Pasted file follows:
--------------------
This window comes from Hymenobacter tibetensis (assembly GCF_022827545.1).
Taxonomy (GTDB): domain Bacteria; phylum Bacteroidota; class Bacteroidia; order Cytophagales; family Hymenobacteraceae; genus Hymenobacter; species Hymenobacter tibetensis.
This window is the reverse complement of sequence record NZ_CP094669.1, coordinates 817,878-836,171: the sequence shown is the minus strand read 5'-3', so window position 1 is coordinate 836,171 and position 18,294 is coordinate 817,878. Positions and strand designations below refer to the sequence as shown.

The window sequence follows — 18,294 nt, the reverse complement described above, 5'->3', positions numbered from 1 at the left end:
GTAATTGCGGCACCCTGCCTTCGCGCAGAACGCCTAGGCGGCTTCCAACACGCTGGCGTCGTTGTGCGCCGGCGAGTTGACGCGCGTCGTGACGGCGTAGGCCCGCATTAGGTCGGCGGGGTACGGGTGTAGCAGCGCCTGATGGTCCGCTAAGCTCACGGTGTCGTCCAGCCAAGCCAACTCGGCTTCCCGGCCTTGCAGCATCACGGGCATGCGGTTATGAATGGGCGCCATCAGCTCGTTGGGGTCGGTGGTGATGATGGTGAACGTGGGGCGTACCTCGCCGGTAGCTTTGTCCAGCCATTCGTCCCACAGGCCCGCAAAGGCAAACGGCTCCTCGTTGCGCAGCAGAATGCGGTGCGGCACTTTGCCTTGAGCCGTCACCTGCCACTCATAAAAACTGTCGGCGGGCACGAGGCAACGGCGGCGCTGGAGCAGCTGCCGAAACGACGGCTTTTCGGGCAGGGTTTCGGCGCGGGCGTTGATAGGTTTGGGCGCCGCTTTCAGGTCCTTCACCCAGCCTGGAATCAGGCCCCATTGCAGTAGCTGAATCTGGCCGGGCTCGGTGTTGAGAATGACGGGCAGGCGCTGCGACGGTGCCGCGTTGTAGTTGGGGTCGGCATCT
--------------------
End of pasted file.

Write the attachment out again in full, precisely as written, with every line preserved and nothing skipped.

This window comes from Hymenobacter tibetensis (assembly GCF_022827545.1).
Taxonomy (GTDB): domain Bacteria; phylum Bacteroidota; class Bacteroidia; order Cytophagales; family Hymenobacteraceae; genus Hymenobacter; species Hymenobacter tibetensis.
This window is the reverse complement of sequence record NZ_CP094669.1, coordinates 817,878-836,171: the sequence shown is the minus strand read 5'-3', so window position 1 is coordinate 836,171 and position 18,294 is coordinate 817,878. Positions and strand designations below refer to the sequence as shown.

The window sequence follows — 18,294 nt, the reverse complement described above, 5'->3', positions numbered from 1 at the left end:
GTAATTGCGGCACCCTGCCTTCGCGCAGAACGCCTAGGCGGCTTCCAACACGCTGGCGTCGTTGTGCGCCGGCGAGTTGACGCGCGTCGTGACGGCGTAGGCCCGCATTAGGTCGGCGGGGTACGGGTGTAGCAGCGCCTGATGGTCCGCTAAGCTCACGGTGTCGTCCAGCCAAGCCAACTCGGCTTCCCGGCCTTGCAGCATCACGGGCATGCGGTTATGAATGGGCGCCATCAGCTCGTTGGGGTCGGTGGTGATGATGGTGAACGTGGGGCGTACCTCGCCGGTAGCTTTGTCCAGCCATTCGTCCCACAGGCCCGCAAAGGCAAACGGCTCCTCGTTGCGCAGCAGAATGCGGTGCGGCACTTTGCCTTGAGCCGTCACCTGCCACTCATAAAAACTGTCGGCGGGCACGAGGCAACGGCGGCGCTGGAGCAGCTGCCGAAACGACGGCTTTTCGGGCAGGGTTTCGGCGCGGGCGTTGATAGGTTTGGGCGCCGCTTTCAGGTCCTTCACCCAGCCTGGAATCAGGCCCCATTGCAGTAGCTGAATCTGGCCGGGCTCGGTGTTGAGAATGACGGGCAGGCGCTGCGACGGTGCCGCGTTGTAGTTGGGGTCGGCATCT